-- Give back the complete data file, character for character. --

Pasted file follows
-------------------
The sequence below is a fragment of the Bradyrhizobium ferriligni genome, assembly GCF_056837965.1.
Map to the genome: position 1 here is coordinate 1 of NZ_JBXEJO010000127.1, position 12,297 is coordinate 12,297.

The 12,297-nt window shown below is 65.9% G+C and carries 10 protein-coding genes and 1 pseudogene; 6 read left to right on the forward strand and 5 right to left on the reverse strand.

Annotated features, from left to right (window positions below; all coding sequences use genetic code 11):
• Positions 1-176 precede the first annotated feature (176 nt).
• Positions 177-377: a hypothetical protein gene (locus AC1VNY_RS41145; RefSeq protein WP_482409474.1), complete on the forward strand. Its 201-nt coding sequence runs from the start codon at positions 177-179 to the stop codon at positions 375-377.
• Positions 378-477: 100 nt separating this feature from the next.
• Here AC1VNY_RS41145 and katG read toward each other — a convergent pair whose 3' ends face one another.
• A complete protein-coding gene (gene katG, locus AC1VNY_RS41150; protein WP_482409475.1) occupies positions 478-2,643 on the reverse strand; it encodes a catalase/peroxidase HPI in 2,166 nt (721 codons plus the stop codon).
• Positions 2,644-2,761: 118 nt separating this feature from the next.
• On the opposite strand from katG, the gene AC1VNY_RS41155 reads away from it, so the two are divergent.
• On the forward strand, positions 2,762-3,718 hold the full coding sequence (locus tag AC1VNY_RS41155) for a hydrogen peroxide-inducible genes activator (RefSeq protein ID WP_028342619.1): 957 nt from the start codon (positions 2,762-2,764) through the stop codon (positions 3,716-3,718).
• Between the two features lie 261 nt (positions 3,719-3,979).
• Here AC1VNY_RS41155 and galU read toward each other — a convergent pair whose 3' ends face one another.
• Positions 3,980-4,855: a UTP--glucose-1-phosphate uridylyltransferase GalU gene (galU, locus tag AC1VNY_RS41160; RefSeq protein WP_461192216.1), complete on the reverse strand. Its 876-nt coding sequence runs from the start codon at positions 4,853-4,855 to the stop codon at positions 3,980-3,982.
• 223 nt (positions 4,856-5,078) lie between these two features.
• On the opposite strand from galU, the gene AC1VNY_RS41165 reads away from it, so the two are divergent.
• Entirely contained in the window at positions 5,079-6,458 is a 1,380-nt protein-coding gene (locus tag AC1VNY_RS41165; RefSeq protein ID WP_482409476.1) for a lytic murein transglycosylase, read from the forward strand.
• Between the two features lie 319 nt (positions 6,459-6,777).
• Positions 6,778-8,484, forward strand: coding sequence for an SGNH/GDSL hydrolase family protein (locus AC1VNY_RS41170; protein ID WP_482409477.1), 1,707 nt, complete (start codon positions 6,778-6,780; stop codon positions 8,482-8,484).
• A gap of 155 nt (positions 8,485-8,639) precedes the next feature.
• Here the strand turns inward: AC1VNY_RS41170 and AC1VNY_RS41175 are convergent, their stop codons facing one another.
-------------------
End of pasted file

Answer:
The sequence below is a fragment of the Bradyrhizobium ferriligni genome, assembly GCF_056837965.1.
Map to the genome: position 1 here is coordinate 1 of NZ_JBXEJO010000127.1, position 12,297 is coordinate 12,297.

The 12,297-nt window shown below is 65.9% G+C and carries 10 protein-coding genes and 1 pseudogene; 6 read left to right on the forward strand and 5 right to left on the reverse strand.

Annotated features, from left to right (window positions below; all coding sequences use genetic code 11):
• Positions 1-176 precede the first annotated feature (176 nt).
• Positions 177-377: a hypothetical protein gene (locus AC1VNY_RS41145; RefSeq protein WP_482409474.1), complete on the forward strand. Its 201-nt coding sequence runs from the start codon at positions 177-179 to the stop codon at positions 375-377.
• Positions 378-477: 100 nt separating this feature from the next.
• Here AC1VNY_RS41145 and katG read toward each other — a convergent pair whose 3' ends face one another.
• A complete protein-coding gene (gene katG, locus AC1VNY_RS41150; protein WP_482409475.1) occupies positions 478-2,643 on the reverse strand; it encodes a catalase/peroxidase HPI in 2,166 nt (721 codons plus the stop codon).
• Positions 2,644-2,761: 118 nt separating this feature from the next.
• On the opposite strand from katG, the gene AC1VNY_RS41155 reads away from it, so the two are divergent.
• On the forward strand, positions 2,762-3,718 hold the full coding sequence (locus tag AC1VNY_RS41155) for a hydrogen peroxide-inducible genes activator (RefSeq protein ID WP_028342619.1): 957 nt from the start codon (positions 2,762-2,764) through the stop codon (positions 3,716-3,718).
• Between the two features lie 261 nt (positions 3,719-3,979).
• Here AC1VNY_RS41155 and galU read toward each other — a convergent pair whose 3' ends face one another.
• Positions 3,980-4,855: a UTP--glucose-1-phosphate uridylyltransferase GalU gene (galU, locus tag AC1VNY_RS41160; RefSeq protein WP_461192216.1), complete on the reverse strand. Its 876-nt coding sequence runs from the start codon at positions 4,853-4,855 to the stop codon at positions 3,980-3,982.
• 223 nt (positions 4,856-5,078) lie between these two features.
• On the opposite strand from galU, the gene AC1VNY_RS41165 reads away from it, so the two are divergent.
• Entirely contained in the window at positions 5,079-6,458 is a 1,380-nt protein-coding gene (locus tag AC1VNY_RS41165; RefSeq protein ID WP_482409476.1) for a lytic murein transglycosylase, read from the forward strand.
• Between the two features lie 319 nt (positions 6,459-6,777).
• Positions 6,778-8,484, forward strand: coding sequence for an SGNH/GDSL hydrolase family protein (locus AC1VNY_RS41170; protein ID WP_482409477.1), 1,707 nt, complete (start codon positions 6,778-6,780; stop codon positions 8,482-8,484).
• A gap of 155 nt (positions 8,485-8,639) precedes the next feature.
• Here the strand turns inward: AC1VNY_RS41170 and AC1VNY_RS41175 are convergent, their stop codons facing one another.